GEO > Geosynchronous > Geostationary
[Source: NASA NSSDC, http://nssdc.gsfc.nasa.gov/nmc/spacecraftDisplay.do?id=1980-074A
GOES 4 was launched in September 1980 and was a NASA-developed, NOAA-operated, geosynchronous, and operational ... spacecraft. The cylindrically shaped spacecraft measured 190.5 cm in diameter and 230 cm in length, exclusive of a magnetometer that extended an additional 83 cm beyond the cylinder shell. The primary structural members were a honeycombed equipment shelf and thrust tube. The VISSR telescope was mounted on the equipment shelf and viewed the Earth through a special aperture in the side of the spacecraft. A support structure extended radially out from the thrust tube and was affixed to the solar panels, which formed the outer walls of the spacecraft and provided the primary source of electrical power. Located in the annulus-shaped space between the thrust tube and the solar panels were stationkeeping and dynamics control equipment, batteries, and most of the SEM equipment. Proper spacecraft attitude and spin rate (approximately 100 rpm) were maintained by two separate sets of jet thrusters mounted around the spacecraft equator and activated by ground command. The spacecraft used both UHF-band and S-band frequencies in its telemetry and command subsystem. A low-power VHF transponder provided telemetry and command during launch and then served as a backup for the primary subsystem once the spacecraft attained orbit.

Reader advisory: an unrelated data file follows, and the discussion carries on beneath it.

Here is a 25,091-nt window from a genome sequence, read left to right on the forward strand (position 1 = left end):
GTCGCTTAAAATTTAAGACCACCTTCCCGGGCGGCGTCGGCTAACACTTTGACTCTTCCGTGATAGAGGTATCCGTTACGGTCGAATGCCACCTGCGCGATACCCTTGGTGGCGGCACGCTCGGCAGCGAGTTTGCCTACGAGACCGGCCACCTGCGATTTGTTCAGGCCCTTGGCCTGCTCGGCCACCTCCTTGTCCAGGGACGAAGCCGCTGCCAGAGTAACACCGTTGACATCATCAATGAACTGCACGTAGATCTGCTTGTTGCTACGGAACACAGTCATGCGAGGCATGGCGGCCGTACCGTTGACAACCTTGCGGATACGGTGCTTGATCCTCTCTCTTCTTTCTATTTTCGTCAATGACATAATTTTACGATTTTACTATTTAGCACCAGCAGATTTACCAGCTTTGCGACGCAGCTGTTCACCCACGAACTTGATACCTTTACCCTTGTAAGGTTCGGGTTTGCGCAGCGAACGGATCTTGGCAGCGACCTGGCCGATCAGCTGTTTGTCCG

The spin-stabilized spacecraft carried a visible infrared spin-scan radiometer atmospheric sounder, meteorological data collection and transmission system, space environment monitor, and a biaxial fluxgate magnetometer. It operated at 100 degrees West initially, but replaced GOES 3 at 135 degrees West in March 1981. When GOES 5 VAS experienced a failure on July 30, 1984, GOES 4 was reactivated by NOAA to provide GOES 1 VISSR data relay services to western users.
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